2/11/10

Sweet Ideas

A friend I exercise with said she wants to stop eating refined sugar. She's addicted to some peppermint candies, and feels lousy after she eats too many. I thought I'd share some tips on how I avoid eating refined sugar. These days, too many people eat way too much food laden with sugar, high fructose corn syrup, and other refined sweeteners, and way too many people (and children) are developing blood sugar problems.

The sweeteners I prefer to use are those which are natural, minimally refined, and contain nutrients. Honey, molasses, and maple syrup are condensed sweeteners, for sure, but they are preferable over white sugar. I find they have stronger taste and I can use less than comparable amounts of white sugar. Stevia is an herb grown in the mountains of Central and South America (I've grown it in my garden) which is 300 times the sweetness of sugar and has no calories or effect on blood sugar. I find it hard to substitute in recipes for sugar, but I use it for adding a little sweetness to things like smoothies and yogurt. You can use fresh or dried leaves; I buy it in white powdered form and mix a tiny amount with water in a recycled vinegar bottle with one of those plastic shaker lids, so I can just sprinkle a few drops at a time - that's all it takes. You can buy little packets to carry in your purse and add to coffee in place of sugar. I strongly advise avoiding artificial sweeteners, like Splenda and the others used in diet sodas. I believe they do more harm than white sugar.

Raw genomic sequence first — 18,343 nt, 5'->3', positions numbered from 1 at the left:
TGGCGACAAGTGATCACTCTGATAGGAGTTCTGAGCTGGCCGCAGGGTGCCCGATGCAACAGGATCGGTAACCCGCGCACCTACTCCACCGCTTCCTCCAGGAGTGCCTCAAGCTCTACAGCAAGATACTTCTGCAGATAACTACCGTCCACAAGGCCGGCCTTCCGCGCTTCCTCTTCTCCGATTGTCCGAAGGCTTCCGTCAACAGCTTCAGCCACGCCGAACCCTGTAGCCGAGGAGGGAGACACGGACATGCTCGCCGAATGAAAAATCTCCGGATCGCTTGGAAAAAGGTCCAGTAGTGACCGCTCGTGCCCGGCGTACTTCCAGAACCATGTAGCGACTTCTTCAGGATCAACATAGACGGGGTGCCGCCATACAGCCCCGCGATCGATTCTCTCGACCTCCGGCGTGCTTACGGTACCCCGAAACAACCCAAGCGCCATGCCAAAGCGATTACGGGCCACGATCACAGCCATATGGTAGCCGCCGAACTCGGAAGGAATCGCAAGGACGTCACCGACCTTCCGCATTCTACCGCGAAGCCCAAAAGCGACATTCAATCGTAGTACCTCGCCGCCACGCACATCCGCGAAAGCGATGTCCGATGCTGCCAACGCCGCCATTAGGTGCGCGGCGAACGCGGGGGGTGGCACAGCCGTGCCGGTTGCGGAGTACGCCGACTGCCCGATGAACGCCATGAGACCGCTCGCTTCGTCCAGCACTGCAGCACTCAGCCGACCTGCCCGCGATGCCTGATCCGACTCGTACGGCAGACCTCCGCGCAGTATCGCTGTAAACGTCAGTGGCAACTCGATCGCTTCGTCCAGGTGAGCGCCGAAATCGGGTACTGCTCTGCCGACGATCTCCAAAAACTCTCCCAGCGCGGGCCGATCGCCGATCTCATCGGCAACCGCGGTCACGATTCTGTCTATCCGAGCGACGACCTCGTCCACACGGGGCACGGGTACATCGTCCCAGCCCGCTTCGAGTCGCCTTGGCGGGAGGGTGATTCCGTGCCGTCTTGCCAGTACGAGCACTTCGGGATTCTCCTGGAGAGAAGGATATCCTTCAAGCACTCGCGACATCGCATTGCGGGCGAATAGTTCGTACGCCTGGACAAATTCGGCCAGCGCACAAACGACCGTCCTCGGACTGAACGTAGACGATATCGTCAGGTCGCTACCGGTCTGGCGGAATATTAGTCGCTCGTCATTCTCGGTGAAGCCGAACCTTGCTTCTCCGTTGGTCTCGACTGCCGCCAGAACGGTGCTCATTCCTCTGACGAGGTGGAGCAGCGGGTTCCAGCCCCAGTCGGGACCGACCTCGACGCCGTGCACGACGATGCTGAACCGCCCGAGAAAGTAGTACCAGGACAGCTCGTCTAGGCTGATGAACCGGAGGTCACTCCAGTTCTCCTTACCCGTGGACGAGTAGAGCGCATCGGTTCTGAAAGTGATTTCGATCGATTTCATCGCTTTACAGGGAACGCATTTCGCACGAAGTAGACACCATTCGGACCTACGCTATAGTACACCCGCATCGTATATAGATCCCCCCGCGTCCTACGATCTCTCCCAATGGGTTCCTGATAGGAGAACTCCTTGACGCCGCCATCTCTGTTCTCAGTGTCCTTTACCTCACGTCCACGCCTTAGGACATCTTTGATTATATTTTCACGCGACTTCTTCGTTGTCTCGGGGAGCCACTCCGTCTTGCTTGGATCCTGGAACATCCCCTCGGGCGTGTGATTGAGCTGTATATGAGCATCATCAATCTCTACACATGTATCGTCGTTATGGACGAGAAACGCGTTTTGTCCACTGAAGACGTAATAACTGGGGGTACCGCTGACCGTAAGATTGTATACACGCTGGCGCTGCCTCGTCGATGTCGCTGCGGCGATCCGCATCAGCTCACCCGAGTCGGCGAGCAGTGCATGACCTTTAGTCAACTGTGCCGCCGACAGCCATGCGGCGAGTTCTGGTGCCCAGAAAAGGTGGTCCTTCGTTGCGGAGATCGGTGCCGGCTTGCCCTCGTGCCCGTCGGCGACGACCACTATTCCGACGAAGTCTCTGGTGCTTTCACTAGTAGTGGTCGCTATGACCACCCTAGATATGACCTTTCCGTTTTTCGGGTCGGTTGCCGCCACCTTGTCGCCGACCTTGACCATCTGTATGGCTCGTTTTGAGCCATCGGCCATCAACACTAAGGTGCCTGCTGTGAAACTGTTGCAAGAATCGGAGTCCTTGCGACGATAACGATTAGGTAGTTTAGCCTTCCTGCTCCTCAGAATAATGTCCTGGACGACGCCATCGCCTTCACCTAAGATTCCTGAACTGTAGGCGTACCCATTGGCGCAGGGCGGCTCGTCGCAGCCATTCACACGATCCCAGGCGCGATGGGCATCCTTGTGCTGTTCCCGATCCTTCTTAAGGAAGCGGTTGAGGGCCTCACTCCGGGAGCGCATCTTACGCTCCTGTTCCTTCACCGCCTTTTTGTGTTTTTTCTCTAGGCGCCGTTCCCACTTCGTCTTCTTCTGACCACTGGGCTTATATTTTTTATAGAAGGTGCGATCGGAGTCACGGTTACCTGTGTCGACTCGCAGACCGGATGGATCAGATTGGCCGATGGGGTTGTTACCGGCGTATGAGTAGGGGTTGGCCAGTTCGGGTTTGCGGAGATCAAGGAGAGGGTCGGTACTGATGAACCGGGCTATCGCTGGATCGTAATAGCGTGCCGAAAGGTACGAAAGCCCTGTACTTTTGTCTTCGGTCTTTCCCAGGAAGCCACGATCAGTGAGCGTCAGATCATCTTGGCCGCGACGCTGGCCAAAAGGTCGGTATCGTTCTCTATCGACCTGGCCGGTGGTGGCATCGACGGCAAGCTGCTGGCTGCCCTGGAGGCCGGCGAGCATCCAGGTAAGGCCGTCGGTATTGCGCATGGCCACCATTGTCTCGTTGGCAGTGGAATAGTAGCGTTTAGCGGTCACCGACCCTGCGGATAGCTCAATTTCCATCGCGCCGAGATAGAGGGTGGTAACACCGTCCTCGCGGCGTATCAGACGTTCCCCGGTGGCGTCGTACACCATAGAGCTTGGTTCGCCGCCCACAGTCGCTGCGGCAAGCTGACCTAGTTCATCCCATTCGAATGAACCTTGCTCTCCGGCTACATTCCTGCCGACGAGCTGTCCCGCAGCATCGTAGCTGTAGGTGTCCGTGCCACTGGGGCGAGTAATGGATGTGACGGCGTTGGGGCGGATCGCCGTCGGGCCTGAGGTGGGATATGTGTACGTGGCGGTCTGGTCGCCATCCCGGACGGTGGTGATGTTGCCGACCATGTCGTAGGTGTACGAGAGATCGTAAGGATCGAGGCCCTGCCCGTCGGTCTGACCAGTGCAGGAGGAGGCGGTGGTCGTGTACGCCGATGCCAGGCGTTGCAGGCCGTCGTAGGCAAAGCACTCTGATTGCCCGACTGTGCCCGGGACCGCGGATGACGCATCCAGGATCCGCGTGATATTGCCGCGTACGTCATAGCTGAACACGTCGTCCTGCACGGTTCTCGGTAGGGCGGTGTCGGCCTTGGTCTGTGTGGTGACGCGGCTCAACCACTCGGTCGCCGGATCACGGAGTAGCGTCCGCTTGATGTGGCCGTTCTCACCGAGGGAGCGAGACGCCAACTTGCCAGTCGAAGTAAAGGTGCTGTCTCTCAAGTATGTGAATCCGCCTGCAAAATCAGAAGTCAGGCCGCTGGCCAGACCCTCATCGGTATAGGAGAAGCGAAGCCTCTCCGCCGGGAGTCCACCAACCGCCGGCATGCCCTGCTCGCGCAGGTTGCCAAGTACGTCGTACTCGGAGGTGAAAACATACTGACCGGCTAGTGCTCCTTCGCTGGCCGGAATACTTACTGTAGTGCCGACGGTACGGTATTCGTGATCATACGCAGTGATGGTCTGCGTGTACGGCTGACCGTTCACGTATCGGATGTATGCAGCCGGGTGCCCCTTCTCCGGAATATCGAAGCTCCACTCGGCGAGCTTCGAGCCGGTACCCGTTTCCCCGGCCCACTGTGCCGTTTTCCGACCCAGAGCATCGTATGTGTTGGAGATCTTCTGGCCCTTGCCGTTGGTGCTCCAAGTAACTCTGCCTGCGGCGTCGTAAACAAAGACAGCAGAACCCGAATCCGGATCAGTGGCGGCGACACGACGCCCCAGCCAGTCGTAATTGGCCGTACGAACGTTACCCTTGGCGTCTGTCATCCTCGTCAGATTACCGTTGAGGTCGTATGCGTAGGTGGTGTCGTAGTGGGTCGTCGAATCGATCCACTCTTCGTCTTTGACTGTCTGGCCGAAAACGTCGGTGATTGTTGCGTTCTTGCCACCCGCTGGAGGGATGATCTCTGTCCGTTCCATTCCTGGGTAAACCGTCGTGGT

There are also lots of non-sugar items which can add a sweet taste to your foods. Vanilla extract, cinnamon (which has positive affects on blood sugar), ginger root, and other spices and flavorings impart their own sweetness. Ripe fruit, with fructose as its form of natural sugar, is also sweet. Cooked fruit concentrates the sweetness - try snacking on a little cup of unsweetened applesauce. Drying fruit also concentrates the natural sugars, but it shrinks the fruit also so you need to be careful not to eat too much. My Favorite Gingerbread is a good example of using spices, fruit juice, raisins, and molasses as the sweeteners. Use over-ripened bananas in a recipe like my Banana Hermit Bread, or freeze them to use in a smoothie. Thawed frozen berries are terrific for mixing into yogurt because they release sweet juices. When you use chocolate in baking, use unsweetened cocao so you can control the sweetness, like in the recipe for Chocolate Raspberry Biscotti.

Teas are another help for satisfying sugar cravings. I love a cup of Yogi Tea Organic Chai Redbush with some fat free milk in late afternoon. Herbal fruit teas are great, hot or iced, as is peppermint tea. Replace sodas in your diet by switching to unflavored selters with a bit of 100% fruit juice added for sweet flavor.

Learn the various names for sugar (dextrose, maltodextrin, etc.) and read ingredients on the foods you buy. It's a challenge to find sugarless bottled salad dressings, cereals, pasta sauces and so many prepared foods which don't even need sweetness... that's why I make my own. The movie Food Inc documents the use of high fructose corn syrup in most of the foods on our store shelves. Last time I looked for frozen pea pods, I was shocked (and disgusted) to find they had added sugar.

I find a balanced diet and limited sugar intake also reduces cravings for sugar, and makes me more sensitive to the taste of added sweeteners. Knowledge helps motivate me, too, and learning how detrimental sugar is to my health was an eye-opener. Read the 1970's book Sugar Blues, and the more recent Sugar Busters to learn more.

I hope these ideas are helpful, and please add your own tips too.